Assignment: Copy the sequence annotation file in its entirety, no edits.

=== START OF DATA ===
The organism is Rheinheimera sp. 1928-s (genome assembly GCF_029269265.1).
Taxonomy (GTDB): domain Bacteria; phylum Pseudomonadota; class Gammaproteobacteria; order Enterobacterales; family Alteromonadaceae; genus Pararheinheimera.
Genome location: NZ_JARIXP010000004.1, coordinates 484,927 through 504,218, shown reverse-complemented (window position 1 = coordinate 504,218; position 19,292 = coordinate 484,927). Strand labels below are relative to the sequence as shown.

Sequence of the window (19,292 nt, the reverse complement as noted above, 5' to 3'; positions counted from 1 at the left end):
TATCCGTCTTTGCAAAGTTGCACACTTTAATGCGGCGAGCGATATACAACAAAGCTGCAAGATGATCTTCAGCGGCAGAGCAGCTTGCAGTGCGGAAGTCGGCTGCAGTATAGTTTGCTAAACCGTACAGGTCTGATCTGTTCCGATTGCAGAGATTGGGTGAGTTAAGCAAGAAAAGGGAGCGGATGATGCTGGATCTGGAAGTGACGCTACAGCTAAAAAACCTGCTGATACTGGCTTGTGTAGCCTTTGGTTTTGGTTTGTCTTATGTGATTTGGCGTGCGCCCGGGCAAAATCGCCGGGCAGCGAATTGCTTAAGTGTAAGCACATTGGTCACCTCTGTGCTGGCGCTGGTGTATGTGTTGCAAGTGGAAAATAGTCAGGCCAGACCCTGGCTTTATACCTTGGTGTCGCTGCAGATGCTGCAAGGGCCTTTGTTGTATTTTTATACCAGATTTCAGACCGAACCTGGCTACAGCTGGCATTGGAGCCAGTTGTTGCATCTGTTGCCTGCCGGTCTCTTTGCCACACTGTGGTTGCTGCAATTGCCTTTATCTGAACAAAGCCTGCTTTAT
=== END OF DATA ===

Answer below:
The organism is Rheinheimera sp. 1928-s (genome assembly GCF_029269265.1).
Taxonomy (GTDB): domain Bacteria; phylum Pseudomonadota; class Gammaproteobacteria; order Enterobacterales; family Alteromonadaceae; genus Pararheinheimera.
Genome location: NZ_JARIXP010000004.1, coordinates 484,927 through 504,218, shown reverse-complemented (window position 1 = coordinate 504,218; position 19,292 = coordinate 484,927). Strand labels below are relative to the sequence as shown.

Sequence of the window (19,292 nt, the reverse complement as noted above, 5' to 3'; positions counted from 1 at the left end):
TATCCGTCTTTGCAAAGTTGCACACTTTAATGCGGCGAGCGATATACAACAAAGCTGCAAGATGATCTTCAGCGGCAGAGCAGCTTGCAGTGCGGAAGTCGGCTGCAGTATAGTTTGCTAAACCGTACAGGTCTGATCTGTTCCGATTGCAGAGATTGGGTGAGTTAAGCAAGAAAAGGGAGCGGATGATGCTGGATCTGGAAGTGACGCTACAGCTAAAAAACCTGCTGATACTGGCTTGTGTAGCCTTTGGTTTTGGTTTGTCTTATGTGATTTGGCGTGCGCCCGGGCAAAATCGCCGGGCAGCGAATTGCTTAAGTGTAAGCACATTGGTCACCTCTGTGCTGGCGCTGGTGTATGTGTTGCAAGTGGAAAATAGTCAGGCCAGACCCTGGCTTTATACCTTGGTGTCGCTGCAGATGCTGCAAGGGCCTTTGTTGTATTTTTATACCAGATTTCAGACCGAACCTGGCTACAGCTGGCATTGGAGCCAGTTGTTGCATCTGTTGCCTGCCGGTCTCTTTGCCACACTGTGGTTGCTGCAATTGCCTTTATCTGAACAAAGCCTGCTTTAT